The Green Party of Canada is joining the thousands of Canadians and organizations across the country to support the Native Women’s Association of Canada (NWAC) in their call for a national public inquiry into murdered and missing Aboriginal women and girls in Canada.
NWAC has documented nearly 600 cases of missing and murdered Aboriginal women in Canada, and suspects there are many more that remain unknown. Native women account for a disproportionate number of missing and murdered Canadians, and NWAC has worked tirelessly to raise awareness of the need of a national action plan to address this issue.
“We know Indigenous women are highly vulnerable because they are disproportionately impoverished. If we are going to effectively address this tragedy, we need information about the scope of the problem, a plan to address it, and adequate political, financial and human resources to support this work,” said Elizabeth May, Leader of the Green Party of Canada.
Meanwhile, the Harper Conservatives have rejected calls from the United Nations Human Rights Council for a national review to end violence against Aboriginal women. Last summer, Canada’s provincial and territorial premiers also met with aboriginal leaders and unanimously supported this call for a national public inquiry.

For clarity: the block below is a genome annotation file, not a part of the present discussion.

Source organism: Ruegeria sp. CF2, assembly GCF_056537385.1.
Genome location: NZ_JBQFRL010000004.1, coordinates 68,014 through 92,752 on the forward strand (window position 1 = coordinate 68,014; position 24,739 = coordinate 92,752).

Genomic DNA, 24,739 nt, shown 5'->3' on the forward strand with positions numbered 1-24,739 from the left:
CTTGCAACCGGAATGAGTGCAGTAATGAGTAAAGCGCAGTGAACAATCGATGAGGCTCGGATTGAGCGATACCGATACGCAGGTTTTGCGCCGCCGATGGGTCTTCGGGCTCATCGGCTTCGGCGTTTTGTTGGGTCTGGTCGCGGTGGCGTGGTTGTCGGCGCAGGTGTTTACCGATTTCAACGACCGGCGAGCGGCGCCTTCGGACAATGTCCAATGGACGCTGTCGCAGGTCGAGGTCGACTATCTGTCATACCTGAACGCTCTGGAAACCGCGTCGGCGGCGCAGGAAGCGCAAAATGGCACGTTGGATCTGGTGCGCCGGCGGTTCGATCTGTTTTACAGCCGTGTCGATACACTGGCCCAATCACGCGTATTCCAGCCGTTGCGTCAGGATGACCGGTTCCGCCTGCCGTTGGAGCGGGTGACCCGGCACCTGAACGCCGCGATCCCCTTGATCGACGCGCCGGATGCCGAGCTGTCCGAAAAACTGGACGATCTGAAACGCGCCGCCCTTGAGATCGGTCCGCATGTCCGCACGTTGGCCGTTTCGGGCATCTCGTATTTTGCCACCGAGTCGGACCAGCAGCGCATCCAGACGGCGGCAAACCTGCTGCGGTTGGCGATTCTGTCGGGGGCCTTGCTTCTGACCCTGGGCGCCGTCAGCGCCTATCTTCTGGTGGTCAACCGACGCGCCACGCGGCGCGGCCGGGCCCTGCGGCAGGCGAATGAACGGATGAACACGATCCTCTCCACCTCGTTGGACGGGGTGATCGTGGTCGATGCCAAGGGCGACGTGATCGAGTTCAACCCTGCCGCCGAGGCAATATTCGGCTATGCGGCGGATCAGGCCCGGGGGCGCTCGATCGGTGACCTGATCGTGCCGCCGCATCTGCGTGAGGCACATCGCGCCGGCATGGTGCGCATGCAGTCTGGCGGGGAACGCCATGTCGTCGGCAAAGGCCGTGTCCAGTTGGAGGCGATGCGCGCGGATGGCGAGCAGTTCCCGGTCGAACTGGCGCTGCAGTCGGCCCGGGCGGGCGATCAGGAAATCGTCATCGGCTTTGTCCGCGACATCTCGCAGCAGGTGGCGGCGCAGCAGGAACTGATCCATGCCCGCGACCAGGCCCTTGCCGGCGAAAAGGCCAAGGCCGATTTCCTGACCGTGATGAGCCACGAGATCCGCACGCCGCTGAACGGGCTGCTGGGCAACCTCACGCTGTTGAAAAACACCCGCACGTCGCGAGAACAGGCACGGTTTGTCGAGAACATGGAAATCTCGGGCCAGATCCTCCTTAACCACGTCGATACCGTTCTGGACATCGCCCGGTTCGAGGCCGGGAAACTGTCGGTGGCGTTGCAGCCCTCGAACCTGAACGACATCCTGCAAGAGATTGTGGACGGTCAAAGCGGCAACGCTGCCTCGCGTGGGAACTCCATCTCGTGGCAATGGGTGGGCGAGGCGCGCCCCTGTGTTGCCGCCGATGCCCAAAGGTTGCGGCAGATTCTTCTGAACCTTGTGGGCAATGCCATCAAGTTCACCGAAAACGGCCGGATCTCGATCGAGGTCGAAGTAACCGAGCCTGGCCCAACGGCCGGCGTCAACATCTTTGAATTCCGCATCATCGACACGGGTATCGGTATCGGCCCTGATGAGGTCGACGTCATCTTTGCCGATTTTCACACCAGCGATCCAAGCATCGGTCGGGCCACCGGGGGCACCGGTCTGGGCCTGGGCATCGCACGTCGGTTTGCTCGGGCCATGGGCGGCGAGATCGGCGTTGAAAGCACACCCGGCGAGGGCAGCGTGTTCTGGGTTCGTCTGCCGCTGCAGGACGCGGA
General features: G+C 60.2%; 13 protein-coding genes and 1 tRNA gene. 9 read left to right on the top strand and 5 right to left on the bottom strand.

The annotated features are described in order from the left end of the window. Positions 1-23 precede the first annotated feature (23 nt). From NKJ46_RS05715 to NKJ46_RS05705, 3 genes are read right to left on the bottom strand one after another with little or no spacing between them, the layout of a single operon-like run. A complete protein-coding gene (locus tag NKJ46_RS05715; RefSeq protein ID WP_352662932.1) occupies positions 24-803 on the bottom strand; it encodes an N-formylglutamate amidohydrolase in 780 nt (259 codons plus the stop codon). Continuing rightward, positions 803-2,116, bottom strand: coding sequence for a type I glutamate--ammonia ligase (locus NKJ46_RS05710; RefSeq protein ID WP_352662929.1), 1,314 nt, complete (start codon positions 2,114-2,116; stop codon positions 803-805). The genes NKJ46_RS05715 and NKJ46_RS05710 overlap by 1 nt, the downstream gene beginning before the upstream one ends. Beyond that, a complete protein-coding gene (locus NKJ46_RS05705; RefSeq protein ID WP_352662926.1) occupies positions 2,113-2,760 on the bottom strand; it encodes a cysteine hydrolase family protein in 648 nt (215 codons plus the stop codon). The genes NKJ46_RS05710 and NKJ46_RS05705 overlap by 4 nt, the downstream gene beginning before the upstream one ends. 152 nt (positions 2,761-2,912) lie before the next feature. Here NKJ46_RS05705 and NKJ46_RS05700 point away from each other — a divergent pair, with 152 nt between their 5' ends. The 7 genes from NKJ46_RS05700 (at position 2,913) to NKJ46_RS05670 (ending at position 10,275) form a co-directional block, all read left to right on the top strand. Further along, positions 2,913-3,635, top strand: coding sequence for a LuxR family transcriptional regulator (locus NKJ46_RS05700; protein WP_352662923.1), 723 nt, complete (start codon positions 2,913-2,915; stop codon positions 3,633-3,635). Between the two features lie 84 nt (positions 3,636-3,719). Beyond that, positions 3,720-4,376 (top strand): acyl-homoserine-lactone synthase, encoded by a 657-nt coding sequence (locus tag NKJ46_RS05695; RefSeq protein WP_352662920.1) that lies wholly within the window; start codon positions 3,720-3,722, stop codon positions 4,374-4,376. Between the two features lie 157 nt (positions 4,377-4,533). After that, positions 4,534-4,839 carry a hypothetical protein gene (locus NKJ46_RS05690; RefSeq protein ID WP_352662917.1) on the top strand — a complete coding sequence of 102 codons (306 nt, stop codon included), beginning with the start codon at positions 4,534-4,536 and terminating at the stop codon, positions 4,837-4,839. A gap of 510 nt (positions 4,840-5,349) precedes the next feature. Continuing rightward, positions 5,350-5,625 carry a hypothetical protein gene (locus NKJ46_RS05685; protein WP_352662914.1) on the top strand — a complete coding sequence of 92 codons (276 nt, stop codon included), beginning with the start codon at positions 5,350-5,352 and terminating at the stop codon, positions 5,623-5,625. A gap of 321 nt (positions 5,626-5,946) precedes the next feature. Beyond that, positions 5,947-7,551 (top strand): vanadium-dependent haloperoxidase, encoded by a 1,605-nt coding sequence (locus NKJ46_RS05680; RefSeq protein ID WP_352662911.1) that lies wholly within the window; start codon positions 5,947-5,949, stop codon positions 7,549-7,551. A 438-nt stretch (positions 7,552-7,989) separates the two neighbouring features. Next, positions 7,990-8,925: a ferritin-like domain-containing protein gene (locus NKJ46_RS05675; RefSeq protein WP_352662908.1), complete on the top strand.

“It is impossible to fathom why Stephen Harper would reject the recommendation of the UN Human Rights Commission, not to mention provincial, territorial and aboriginal leaders,” said Lorraine Rekmans, Aboriginal Affairs Critic for the Green Party of Canada. “Rarely have we seen so many on the same page. The only ones who aren’t following are the Harper Conservatives. I would think this falls under the purview of Stephen Harper’s commitment to combat crime,” added Rekmans.
Every four years, the UN Forum reviews the human rights records of member states. The Harper Conservatives have consistently rejected a series of recommendations and resolutions aimed at addressing Canada’s treatment of Indigenous peoples.
“This problem affects all people who live in Canada and comes with too great a personal and public cost for Canada to continue on its current path,” said May.
Rekmans is hopeful that the current administration may still be persuaded to take action, noting that, “Perhaps when James Anaya, the UN special rapporteur on the rights of indigenous peoples visits Canada this month to conduct his own inquiry, we’ll have more answers.”